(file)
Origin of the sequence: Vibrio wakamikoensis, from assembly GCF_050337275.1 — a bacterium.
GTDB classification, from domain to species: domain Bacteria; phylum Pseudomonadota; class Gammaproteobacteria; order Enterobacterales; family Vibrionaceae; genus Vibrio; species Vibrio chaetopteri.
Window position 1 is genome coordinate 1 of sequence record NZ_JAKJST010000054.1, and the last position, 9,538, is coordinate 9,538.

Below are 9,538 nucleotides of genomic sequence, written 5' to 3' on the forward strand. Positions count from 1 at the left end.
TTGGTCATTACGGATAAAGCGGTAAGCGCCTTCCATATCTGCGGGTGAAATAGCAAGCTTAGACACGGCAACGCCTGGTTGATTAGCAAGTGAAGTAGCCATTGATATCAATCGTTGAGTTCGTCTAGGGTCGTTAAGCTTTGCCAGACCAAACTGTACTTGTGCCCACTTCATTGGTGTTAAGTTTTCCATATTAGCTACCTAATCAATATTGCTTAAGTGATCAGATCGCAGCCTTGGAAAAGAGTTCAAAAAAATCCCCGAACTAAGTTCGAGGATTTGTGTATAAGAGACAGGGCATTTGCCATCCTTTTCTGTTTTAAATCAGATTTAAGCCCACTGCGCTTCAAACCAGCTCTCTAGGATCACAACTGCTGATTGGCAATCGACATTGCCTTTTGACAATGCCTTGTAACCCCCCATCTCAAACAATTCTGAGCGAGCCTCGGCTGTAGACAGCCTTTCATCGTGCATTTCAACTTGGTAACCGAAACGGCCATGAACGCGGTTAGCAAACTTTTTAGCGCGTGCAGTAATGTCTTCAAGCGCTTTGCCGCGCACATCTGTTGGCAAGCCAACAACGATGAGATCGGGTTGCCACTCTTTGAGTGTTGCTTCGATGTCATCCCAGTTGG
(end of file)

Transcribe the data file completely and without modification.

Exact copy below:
Origin of the sequence: Vibrio wakamikoensis, from assembly GCF_050337275.1 — a bacterium.
GTDB classification, from domain to species: domain Bacteria; phylum Pseudomonadota; class Gammaproteobacteria; order Enterobacterales; family Vibrionaceae; genus Vibrio; species Vibrio chaetopteri.
Window position 1 is genome coordinate 1 of sequence record NZ_JAKJST010000054.1, and the last position, 9,538, is coordinate 9,538.

Below are 9,538 nucleotides of genomic sequence, written 5' to 3' on the forward strand. Positions count from 1 at the left end.
TTGGTCATTACGGATAAAGCGGTAAGCGCCTTCCATATCTGCGGGTGAAATAGCAAGCTTAGACACGGCAACGCCTGGTTGATTAGCAAGTGAAGTAGCCATTGATATCAATCGTTGAGTTCGTCTAGGGTCGTTAAGCTTTGCCAGACCAAACTGTACTTGTGCCCACTTCATTGGTGTTAAGTTTTCCATATTAGCTACCTAATCAATATTGCTTAAGTGATCAGATCGCAGCCTTGGAAAAGAGTTCAAAAAAATCCCCGAACTAAGTTCGAGGATTTGTGTATAAGAGACAGGGCATTTGCCATCCTTTTCTGTTTTAAATCAGATTTAAGCCCACTGCGCTTCAAACCAGCTCTCTAGGATCACAACTGCTGATTGGCAATCGACATTGCCTTTTGACAATGCCTTGTAACCCCCCATCTCAAACAATTCTGAGCGAGCCTCGGCTGTAGACAGCCTTTCATCGTGCATTTCAACTTGGTAACCGAAACGGCCATGAACGCGGTTAGCAAACTTTTTAGCGCGTGCAGTAATGTCTTCAAGCGCTTTGCCGCGCACATCTGTTGGCAAGCCAACAACGATGAGATCGGGTTGCCACTCTTTGAGTGTTGCTTCGATGTCATCCCAGTTGG